Shia LaBeouf Cries Rape and Gets Little Sympathy

Anyone claiming to have been raped has to be wary of non-believers, but when the person assaulted is a man—and a famous, troubled one—the doubters grow.

Shia LaBeouf, an actor known for starring in the Transformers franchise and, more recently, for being arrested for disorderly conduct at a performance of Cabaret, said he was raped during his art performance-art piece #IAMSORRY. During the show, he wore a brown paper bag scrawled with the words “I AM NOT FAMOUS ANYMORE” and let viewers interact with him—alone in a room, sometimes with a prop such as candy or a plastic whip—however they wanted.

Photo: Getty Images

His revelation resulted in support, but also disbelief, with the incredulity being spearheaded by another famous man. “Shia LaBeouf’s claim to have been ‘raped’ is truly pathetic & demeans real rape victims,” British television personality Piers Morgan tweeted. “Grow up, you silly little man…A Hollywood actor sitting with a paper bag over his head who did nothing as he claims a woman ‘raped’ him has not been raped.” 

Joseph Snook, an investigator with the U.S. Observer who helps vindicate people who are wrongly charged, tells Yahoo Style that male rape cases are rarely prosecuted because the police and attorneys don’t think they can get a conviction. “It’s not about justice,” he says. “It’s about winning the case. Society doesn’t see men as targets. There’s the idea of the alpha male, of ‘you can protect yourself.’ Rape isn’t perceived as possible.”

Women have been more understanding of the actor. On female-centered website Jezebel.com, writer Madeleine Davies called Morgan a “dick bucket” while Patti Greco on Cosmopolitan.com wrote, “Many of Morgan’s followers called him out for victim-shaming — which is indeed what he was doing.”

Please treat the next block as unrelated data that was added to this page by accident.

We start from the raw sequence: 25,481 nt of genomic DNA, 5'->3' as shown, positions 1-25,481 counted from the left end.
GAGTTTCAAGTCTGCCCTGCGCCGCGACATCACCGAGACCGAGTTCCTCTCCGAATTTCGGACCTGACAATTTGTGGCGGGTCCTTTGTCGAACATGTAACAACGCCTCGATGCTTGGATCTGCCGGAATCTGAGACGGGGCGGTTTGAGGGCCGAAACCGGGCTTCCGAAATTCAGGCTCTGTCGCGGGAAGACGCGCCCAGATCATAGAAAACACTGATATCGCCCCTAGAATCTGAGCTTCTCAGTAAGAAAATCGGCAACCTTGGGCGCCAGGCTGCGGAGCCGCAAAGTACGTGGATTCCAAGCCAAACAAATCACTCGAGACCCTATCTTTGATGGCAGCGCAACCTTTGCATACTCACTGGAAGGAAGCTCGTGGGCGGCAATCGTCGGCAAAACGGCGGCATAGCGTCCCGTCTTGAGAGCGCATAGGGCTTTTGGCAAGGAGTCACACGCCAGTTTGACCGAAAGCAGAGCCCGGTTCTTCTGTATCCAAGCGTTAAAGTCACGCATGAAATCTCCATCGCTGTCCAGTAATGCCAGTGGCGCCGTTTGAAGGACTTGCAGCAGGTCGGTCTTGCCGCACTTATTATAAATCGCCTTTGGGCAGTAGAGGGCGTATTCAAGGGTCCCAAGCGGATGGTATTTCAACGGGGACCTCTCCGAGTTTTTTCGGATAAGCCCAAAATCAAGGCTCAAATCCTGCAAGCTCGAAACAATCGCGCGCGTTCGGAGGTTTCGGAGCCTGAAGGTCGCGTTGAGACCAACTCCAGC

LaBeouf revealed the rape in an email interview with Dazed, when asked if there had been any “unsettling” moments during #IAMSORRY. “One woman who came with her boyfriend, who was outside the door when this happened, whipped my legs for ten minutes and then stripped my clothing and proceeded to rape me…,” LaBeouf wrote. “There were hundreds of people in line when she walked out with disheveled hair and smudged lipstick.” 

In response to Morgan’s tweets doubting the rape, the two artists who collaborated with LaBeouf on the project, Luke Turner and Nastja Sade Ronkko, confirmed that it did happen. “As soon as we were aware of the incident starting to occur, we put a stop to it and ensured that the woman left,” Turner tweeted

In surveys, men have reported being raped, whether by a woman or another man. According to the 2010 Center for Disease Control’s national survey on sexual violence, more than 5 million men in the United States have been “made to penetrate” someone else in their lifetime, whether by coercion, intimidation, or because they were incapacitated.

But, in the justice system, there are very few instances of these incidents being prosecuted, especially if the accused rapist is a woman. In September, a 26-year-old Seattle woman, Chantae Gilman, was charged with second-degree rape after a man reportedly awoke from a deep sleep and found her on top of him in his bed. She pleaded innocent. 

In the interview with Dazed, LaBeouf doesn’t explain why he didn’t report the rape to the police, but Snook says that most men keep assaults to themselves because it’s shameful to admit they couldn’t defend themselves.

“People think, ‘A man’s stronger than a woman,’” Snook says. “‘He can fight off someone.’ So a guy thinks, ‘If I come forward, I’m doing more harm than good. Everyone will know what happened to me and I’ll have to deal with that.’”